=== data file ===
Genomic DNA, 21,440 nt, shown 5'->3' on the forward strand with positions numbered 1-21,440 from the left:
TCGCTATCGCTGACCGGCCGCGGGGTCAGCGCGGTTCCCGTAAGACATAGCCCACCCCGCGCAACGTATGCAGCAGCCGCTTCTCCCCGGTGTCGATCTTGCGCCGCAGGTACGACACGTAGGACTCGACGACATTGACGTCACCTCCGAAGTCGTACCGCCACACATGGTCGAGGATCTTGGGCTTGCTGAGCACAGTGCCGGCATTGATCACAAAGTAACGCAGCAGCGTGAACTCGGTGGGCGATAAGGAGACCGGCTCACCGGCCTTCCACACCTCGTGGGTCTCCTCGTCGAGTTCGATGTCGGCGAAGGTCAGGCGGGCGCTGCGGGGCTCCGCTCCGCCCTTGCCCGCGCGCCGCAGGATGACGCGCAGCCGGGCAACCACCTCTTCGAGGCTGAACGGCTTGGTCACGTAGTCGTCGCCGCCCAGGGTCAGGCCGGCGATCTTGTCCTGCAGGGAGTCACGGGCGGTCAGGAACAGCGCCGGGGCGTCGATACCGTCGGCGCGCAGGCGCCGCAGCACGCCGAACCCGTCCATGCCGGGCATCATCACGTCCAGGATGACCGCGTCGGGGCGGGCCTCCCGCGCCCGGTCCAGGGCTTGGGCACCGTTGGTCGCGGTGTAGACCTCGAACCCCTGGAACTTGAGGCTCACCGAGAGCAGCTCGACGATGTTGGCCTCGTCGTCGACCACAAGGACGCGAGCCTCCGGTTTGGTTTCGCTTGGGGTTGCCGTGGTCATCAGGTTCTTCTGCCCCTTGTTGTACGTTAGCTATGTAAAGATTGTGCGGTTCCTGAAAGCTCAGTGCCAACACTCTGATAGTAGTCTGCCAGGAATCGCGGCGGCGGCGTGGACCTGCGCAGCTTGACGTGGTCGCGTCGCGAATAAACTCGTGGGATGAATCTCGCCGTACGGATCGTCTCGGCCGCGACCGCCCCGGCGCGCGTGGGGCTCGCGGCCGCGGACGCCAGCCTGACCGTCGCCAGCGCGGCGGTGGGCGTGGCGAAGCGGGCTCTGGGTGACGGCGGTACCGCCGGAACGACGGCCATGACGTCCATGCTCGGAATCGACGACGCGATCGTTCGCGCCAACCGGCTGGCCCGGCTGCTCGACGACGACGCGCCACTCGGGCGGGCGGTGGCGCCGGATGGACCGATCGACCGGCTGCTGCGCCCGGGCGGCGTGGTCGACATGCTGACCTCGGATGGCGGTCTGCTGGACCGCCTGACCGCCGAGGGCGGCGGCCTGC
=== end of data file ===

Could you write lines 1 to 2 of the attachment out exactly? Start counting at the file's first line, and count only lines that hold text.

Genomic DNA, 21,440 nt, shown 5'->3' on the forward strand with positions numbered 1-21,440 from the left:
TCGCTATCGCTGACCGGCCGCGGGGTCAGCGCGGTTCCCGTAAGACATAGCCCACCCCGCGCAACGTATGCAGCAGCCGCTTCTCCCCGGTGTCGATCTTGCGCCGCAGGTACGACACGTAGGACTCGACGACATTGACGTCACCTCCGAAGTCGTACCGCCACACATGGTCGAGGATCTTGGGCTTGCTGAGCACAGTGCCGGCATTGATCACAAAGTAACGCAGCAGCGTGAACTCGGTGGGCGATAAGGAGACCGGCTCACCGGCCTTCCACACCTCGTGGGTCTCCTCGTCGAGTTCGATGTCGGCGAAGGTCAGGCGGGCGCTGCGGGGCTCCGCTCCGCCCTTGCCCGCGCGCCGCAGGATGACGCGCAGCCGGGCAACCACCTCTTCGAGGCTGAACGGCTTGGTCACGTAGTCGTCGCCGCCCAGGGTCAGGCCGGCGATCTTGTCCTGCAGGGAGTCACGGGCGGTCAGGAACAGCGCCGGGGCGTCGATACCGTCGGCGCGCAGGCGCCGCAGCACGCCGAACCCGTCCATGCCGGGCATCATCACGTCCAGGATGACCGCGTCGGGGCGGGCCTCCCGCGCCCGGTCCAGGGCTTGGGCACCGTTGGTCGCGGTGTAGACCTCGAACCCCTGGAACTTGAGGCTCACCGAGAGCAGCTCGACGATGTTGGCCTCGTCGTCGACCACAAGGACGCGAGCCTCCGGTTTGGTTTCGCTTGGGGTTGCCGTGGTCATCAGGTTCTTCTGCCCCTTGTTGTACGTTAGCTATGTAAAGATTGTGCGGTTCCTGAAAGCTCAGTGCCAACACTCTGATAGTAGTCTGCCAGGAATCGCGGCGGCGGCGTGGACCTGCGCAGCTTGACGTGGTCGCGTCGCGAATAAACTCGTGGGATGAATCTCGCCGTACGGATCGTCTCGGCCGCGACCGCCCCGGCGCGCGTGGGGCTCGCGGCCGCGGACGCCAGCCTGACCGTCGCCAGCGCGGCGGTGGGCGTGGCGAAGCGGGCTCTGGGTGACGGCGGTACCGCCGGAACGACGGCCATGACGTCCATGCTCGGAATCGACGACGCGATCGTTCGCGCCAACCGGCTGGCCCGGCTGCTCGACGACGACGCGCCACTCGGGCGGGCGGTGGCGCCGGATGGACCGATCGACCGGCTGCTGCGCCCGGGCGGCGTGGTCGACATGCTGACCTCGGATGGCGGTCTGCTGGACCGCCTGACCGCCGAGGGCGGCGGCCTGC